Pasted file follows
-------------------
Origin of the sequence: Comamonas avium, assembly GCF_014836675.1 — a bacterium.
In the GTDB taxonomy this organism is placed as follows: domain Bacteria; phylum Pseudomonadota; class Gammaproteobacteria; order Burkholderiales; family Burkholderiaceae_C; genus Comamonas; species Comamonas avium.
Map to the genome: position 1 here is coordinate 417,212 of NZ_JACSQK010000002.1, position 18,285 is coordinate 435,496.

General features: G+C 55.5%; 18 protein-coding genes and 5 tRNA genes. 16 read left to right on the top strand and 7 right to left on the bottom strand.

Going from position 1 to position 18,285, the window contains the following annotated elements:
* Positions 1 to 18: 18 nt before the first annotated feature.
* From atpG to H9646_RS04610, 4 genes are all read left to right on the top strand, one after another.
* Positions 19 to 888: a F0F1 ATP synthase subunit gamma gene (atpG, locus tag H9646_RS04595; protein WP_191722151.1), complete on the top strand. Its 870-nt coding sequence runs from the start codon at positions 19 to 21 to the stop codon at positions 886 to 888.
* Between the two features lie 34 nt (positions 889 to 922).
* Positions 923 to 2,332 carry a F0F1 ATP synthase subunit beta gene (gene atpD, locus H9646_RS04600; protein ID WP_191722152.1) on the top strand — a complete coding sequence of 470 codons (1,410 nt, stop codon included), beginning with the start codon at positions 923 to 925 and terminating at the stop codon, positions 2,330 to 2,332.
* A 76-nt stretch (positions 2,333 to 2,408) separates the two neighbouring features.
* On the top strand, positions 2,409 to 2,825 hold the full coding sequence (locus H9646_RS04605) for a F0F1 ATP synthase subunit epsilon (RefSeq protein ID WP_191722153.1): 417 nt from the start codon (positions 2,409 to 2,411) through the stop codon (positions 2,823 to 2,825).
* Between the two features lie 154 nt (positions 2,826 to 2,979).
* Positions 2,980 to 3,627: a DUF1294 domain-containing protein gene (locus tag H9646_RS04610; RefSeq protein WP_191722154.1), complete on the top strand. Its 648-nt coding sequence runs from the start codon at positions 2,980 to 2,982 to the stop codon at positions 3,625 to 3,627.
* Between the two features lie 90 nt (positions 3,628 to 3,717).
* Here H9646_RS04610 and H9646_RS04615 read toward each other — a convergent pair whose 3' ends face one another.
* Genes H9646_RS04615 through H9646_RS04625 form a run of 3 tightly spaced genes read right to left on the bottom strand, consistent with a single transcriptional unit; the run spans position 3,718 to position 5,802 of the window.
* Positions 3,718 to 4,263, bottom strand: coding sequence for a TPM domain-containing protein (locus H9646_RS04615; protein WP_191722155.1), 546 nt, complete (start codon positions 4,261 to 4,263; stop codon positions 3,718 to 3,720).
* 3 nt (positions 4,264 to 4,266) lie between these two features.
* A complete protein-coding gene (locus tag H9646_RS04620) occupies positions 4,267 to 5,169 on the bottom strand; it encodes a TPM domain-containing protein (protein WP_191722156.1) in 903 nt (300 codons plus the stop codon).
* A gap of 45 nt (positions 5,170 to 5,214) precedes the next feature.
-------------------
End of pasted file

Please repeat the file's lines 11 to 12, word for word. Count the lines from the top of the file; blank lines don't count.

* A 76-nt stretch (positions 2,333 to 2,408) separates the two neighbouring features.
* On the top strand, positions 2,409 to 2,825 hold the full coding sequence (locus H9646_RS04605) for a F0F1 ATP synthase subunit epsilon (RefSeq protein ID WP_191722153.1): 417 nt from the start codon (positions 2,409 to 2,411) through the stop codon (positions 2,823 to 2,825).